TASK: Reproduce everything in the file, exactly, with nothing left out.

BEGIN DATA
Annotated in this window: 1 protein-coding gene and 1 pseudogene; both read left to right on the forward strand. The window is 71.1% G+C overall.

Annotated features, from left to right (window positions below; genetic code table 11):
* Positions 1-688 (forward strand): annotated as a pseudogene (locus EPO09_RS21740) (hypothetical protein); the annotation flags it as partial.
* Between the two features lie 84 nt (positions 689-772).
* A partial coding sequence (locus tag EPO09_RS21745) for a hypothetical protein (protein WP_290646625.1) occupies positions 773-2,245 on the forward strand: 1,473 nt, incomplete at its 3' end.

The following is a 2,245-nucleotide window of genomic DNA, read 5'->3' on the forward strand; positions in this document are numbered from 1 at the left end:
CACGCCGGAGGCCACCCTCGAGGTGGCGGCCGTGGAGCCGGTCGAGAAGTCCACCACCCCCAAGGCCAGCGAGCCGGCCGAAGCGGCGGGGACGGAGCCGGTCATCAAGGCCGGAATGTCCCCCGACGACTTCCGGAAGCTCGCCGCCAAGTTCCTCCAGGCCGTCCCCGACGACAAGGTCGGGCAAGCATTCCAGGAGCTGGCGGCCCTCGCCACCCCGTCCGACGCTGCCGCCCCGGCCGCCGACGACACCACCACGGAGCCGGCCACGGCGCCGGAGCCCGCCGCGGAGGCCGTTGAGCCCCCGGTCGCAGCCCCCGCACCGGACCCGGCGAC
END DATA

Annotated in this window: 1 protein-coding gene and 1 pseudogene; both read left to right on the forward strand. The window is 71.1% G+C overall.

Annotated features, from left to right (window positions below; genetic code table 11):
* Positions 1-688 (forward strand): annotated as a pseudogene (locus EPO09_RS21740) (hypothetical protein); the annotation flags it as partial.
* Between the two features lie 84 nt (positions 689-772).
* A partial coding sequence (locus tag EPO09_RS21745) for a hypothetical protein (protein WP_290646625.1) occupies positions 773-2,245 on the forward strand: 1,473 nt, incomplete at its 3' end.

The following is a 2,245-nucleotide window of genomic DNA, read 5'->3' on the forward strand; positions in this document are numbered from 1 at the left end:
CACGCCGGAGGCCACCCTCGAGGTGGCGGCCGTGGAGCCGGTCGAGAAGTCCACCACCCCCAAGGCCAGCGAGCCGGCCGAAGCGGCGGGGACGGAGCCGGTCATCAAGGCCGGAATGTCCCCCGACGACTTCCGGAAGCTCGCCGCCAAGTTCCTCCAGGCCGTCCCCGACGACAAGGTCGGGCAAGCATTCCAGGAGCTGGCGGCCCTCGCCACCCCGTCCGACGCTGCCGCCCCGGCCGCCGACGACACCACCACGGAGCCGGCCACGGCGCCGGAGCCCGCCGCGGAGGCCGTTGAGCCCCCGGTCGCAGCCCCCGCACCGGACCCGGCGAC